# Field 1: domu name
# Field 2: domu number
# Field 3: drive number (vbd number)
# Field 4: drive name on DOMU
# Field 5: drive number on DOM0
# designed to allow you easily determine what to use for xm block-attach and
# xm block-detach, for example if a drive needs to be detached from a DOMU to
# resize or replace.
# Simple usage example:
# determine which drive is mounted as /home on virtual named book:
#    1. Log into book. Issue command 'mount' to see what device name is. umount that drive.
#       Assume it was xvda3
#    2. Log into DOM0. Issue command | grep book | grep xvda3
#       output similar to 'book 26 51715 xvda3 /dev/virtuals/'
#    3. Detach the drive with command 'xm block-detach book 51715' (or, 'xm block-detach 26 51715')
#       'book' is the name, 26 is the domain number, and they are interchangable
#    4. Perform the work you need to do on /dev/virtuals/ (resize, replace, whatever)
#    5. Re-attach to domain with command 'xm block-attach book phy:/dev/virtuals/ xvda3 w'
#       Again, book and 26 are interchangable as long as you have not changed the domain id in the process
#    6. Log back into the server and remount drive.
# Deficiencies:
#    Probably would be nice to accept a couple of parameters denoting domain ID and device on domain, then get a single value returned
#    Subject to change of xenstore database format. This works on xenstore v4.0.1
# Copyright 2012, R. W. Rodolico
#    This program is free software: you can redistribute it and/or modify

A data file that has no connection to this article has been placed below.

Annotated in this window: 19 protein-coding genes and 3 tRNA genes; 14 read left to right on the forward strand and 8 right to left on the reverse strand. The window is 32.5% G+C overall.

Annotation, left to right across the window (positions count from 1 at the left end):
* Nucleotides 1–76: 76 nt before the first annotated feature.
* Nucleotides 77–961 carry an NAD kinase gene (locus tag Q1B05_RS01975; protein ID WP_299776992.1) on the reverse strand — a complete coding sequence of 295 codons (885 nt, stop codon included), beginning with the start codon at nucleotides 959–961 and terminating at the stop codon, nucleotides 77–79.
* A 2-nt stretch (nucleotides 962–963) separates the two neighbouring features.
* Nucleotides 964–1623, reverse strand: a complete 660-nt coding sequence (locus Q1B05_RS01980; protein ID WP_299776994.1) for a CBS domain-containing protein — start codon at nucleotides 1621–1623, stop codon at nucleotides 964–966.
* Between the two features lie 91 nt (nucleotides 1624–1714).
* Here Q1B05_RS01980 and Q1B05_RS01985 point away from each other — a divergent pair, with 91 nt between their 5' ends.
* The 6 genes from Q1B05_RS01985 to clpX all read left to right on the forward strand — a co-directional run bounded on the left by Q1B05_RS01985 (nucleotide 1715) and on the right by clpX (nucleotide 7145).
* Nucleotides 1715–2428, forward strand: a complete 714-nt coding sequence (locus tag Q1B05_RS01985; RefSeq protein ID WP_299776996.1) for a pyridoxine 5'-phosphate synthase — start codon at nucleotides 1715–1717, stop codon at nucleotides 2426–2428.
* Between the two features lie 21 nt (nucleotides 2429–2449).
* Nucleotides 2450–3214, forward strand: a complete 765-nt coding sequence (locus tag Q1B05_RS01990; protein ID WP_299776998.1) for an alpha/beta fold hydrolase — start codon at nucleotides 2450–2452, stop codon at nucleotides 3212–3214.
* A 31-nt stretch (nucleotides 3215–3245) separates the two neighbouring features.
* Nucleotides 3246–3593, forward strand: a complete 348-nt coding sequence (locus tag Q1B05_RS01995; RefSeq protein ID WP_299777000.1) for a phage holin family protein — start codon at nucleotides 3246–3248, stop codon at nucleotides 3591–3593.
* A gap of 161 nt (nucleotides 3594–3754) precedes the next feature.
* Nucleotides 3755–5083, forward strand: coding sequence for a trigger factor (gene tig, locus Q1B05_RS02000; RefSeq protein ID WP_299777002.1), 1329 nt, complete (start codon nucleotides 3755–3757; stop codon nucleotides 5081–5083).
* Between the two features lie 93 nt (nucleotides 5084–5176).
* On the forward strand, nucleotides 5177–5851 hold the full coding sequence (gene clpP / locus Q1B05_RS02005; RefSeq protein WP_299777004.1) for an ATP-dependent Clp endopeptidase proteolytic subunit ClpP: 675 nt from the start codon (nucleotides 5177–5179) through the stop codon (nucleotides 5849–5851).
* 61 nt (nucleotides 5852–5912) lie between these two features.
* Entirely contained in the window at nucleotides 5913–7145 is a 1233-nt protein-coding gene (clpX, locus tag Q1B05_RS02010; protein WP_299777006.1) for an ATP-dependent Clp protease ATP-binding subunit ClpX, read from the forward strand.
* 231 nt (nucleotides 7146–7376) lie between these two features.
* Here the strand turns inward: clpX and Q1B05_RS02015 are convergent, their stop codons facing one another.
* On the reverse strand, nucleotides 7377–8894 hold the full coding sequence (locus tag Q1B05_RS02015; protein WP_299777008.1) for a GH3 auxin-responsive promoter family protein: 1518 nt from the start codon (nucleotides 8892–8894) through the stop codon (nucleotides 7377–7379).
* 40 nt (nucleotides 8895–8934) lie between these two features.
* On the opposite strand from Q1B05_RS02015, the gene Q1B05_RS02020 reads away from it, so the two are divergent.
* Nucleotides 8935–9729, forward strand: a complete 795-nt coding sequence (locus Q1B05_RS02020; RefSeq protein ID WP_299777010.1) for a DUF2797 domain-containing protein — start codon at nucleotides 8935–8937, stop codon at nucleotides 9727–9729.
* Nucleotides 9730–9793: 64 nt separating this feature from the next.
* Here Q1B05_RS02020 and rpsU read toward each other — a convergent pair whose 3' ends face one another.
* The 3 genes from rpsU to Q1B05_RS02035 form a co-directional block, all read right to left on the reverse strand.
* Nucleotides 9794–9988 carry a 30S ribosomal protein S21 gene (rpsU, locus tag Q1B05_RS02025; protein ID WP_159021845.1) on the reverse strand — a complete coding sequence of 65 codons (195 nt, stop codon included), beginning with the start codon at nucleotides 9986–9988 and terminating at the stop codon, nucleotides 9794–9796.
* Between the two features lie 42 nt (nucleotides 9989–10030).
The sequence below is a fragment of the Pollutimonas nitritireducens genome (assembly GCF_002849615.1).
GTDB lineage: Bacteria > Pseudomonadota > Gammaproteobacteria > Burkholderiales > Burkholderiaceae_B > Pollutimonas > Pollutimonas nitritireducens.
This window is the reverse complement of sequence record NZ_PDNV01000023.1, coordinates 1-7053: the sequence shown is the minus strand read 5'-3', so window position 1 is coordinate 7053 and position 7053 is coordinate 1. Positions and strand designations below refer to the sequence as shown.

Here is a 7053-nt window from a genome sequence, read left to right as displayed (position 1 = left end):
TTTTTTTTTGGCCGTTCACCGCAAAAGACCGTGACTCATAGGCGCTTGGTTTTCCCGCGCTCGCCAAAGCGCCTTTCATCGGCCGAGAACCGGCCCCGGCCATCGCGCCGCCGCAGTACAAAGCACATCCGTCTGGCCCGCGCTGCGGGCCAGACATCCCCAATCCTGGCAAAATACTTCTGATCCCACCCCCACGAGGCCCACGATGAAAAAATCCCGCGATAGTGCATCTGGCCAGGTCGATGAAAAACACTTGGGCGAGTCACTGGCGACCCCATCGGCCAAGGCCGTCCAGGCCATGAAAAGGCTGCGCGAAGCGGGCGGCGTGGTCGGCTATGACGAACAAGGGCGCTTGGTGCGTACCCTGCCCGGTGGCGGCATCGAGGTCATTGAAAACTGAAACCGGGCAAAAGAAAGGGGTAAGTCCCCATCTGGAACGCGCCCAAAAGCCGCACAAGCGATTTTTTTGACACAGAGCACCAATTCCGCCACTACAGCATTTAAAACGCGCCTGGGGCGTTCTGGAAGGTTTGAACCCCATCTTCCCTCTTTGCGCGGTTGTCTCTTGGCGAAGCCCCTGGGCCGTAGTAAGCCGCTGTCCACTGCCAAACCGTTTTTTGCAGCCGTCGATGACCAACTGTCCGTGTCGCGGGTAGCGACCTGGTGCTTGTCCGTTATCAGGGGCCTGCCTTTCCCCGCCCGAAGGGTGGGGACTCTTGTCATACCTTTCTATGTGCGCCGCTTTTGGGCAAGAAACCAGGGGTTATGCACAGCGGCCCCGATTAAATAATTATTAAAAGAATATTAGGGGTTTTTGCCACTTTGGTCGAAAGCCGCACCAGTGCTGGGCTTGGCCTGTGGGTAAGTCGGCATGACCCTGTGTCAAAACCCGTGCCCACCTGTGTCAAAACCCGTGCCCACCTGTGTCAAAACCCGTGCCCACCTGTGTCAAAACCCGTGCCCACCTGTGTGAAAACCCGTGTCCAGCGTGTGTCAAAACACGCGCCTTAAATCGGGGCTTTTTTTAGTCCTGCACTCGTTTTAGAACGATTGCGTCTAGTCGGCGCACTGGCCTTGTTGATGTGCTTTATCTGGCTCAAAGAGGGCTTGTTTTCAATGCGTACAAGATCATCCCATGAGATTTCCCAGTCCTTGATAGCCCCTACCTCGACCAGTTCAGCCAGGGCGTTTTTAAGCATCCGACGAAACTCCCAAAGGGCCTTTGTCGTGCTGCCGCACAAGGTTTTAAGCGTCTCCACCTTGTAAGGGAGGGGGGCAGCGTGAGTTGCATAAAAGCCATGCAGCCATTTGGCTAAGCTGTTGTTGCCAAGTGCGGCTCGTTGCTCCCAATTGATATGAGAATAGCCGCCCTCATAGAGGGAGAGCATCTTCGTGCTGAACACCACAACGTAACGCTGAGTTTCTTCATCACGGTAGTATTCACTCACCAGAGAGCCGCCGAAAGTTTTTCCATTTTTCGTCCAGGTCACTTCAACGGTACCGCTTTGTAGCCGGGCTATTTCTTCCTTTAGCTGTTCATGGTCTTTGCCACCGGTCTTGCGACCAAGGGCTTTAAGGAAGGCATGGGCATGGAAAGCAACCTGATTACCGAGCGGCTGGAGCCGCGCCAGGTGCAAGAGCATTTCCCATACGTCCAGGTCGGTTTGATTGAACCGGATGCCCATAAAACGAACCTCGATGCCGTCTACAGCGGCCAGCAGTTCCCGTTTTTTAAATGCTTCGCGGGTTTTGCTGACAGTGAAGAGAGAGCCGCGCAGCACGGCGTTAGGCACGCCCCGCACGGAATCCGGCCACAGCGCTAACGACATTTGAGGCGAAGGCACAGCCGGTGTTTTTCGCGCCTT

#    it under the terms of the GNU General Public License as published by
#    the Free Software Foundation, either version 3 of the License, or
#    (at your option) any later version.
#    This program is distributed in the hope that it will be useful,
#    but WITHOUT ANY WARRANTY; without even the implied warranty of
#    GNU General Public License for more details.
#    You should have received a copy of the GNU General Public License
#    along with this program.  If not, see .
# Revisions:
# 20130813 - fixed bug where domu name was not printing correctly
# 20121121 - Initial release
# get a list of running virtuals, return as an array
sub getRunningVirtuals {
   my @virtuals = ´xenstore-list /local/domain/0/backend/vbd´;
   chomp @virtuals;
   return @virtuals;
# find all drives for a given virtual, then retrieve the device name on the virtual (dev)
# and the device name on DOM0 (params)
# return a hash reference
sub getDrivesForVirtual {
   my $virnum = shift;
   my %output;
   my @drives = ´xenstore-list /local/domain/0/backend/vbd/$virnum´; # get all attached vbd's
   chomp @drives;
   foreach my $thisDrive ( @drives ) { # go through the list of drives
      # find the name on the virtual (sans /dev/, which is assumed)
      $output{$thisDrive}{'DomU'} = ´xenstore-read /local/domain/0/backend/vbd/$virnum/$thisDrive/dev´;
      chomp $output{$thisDrive}{'DomU'};
      # and, find the name on DOM0 that provides this
      $output{$thisDrive}{'Dom0'} = ´xenstore-read /local/domain/0/backend/vbd/$virnum/$thisDrive/params´;
      chomp $output{$thisDrive}{'Dom0'};
   return \%output;
# helper sub that simply determines the "human" name of a given DomU and returns it
sub getDOMUName {
   my $virtnum = shift;
   my $virtname = ´xenstore-read /local/domain/$virtnum/name´;
   chomp $virtname;
   return $virtname;
my %output; # hash for output
my @virtuals = &getRunningVirtuals(); # store dom-id (integer) in array for all running DOMU's
foreach my $thisVirt ( @virtuals ) { # for each of them
   # create a hash entry and attach the drive information for it
   $output{$thisVirt} = &getDrivesForVirtual( $thisVirt );
# print them out.
print "domu\tdomu\tdrive\tdomu\tdom0\n";
print "name\tid\tid\tdevice\tdevice\n";
print "====\t====\t=====\t====\t====\n";
foreach my $virtual ( keys %output ) {
   my $driveList = $output{$virtual};
   foreach my $drive ( keys %$driveList ) {
      print &getDOMUName($virtual) . "\t$virtual\t$drive\t$$driveList{$drive}{'DomU'}\t$$driveList{$drive}{'Dom0'}\n";
unix/virtualization/xen/dynamic_mount.txt · Last modified: 2020/02/19 14:39 by rodolico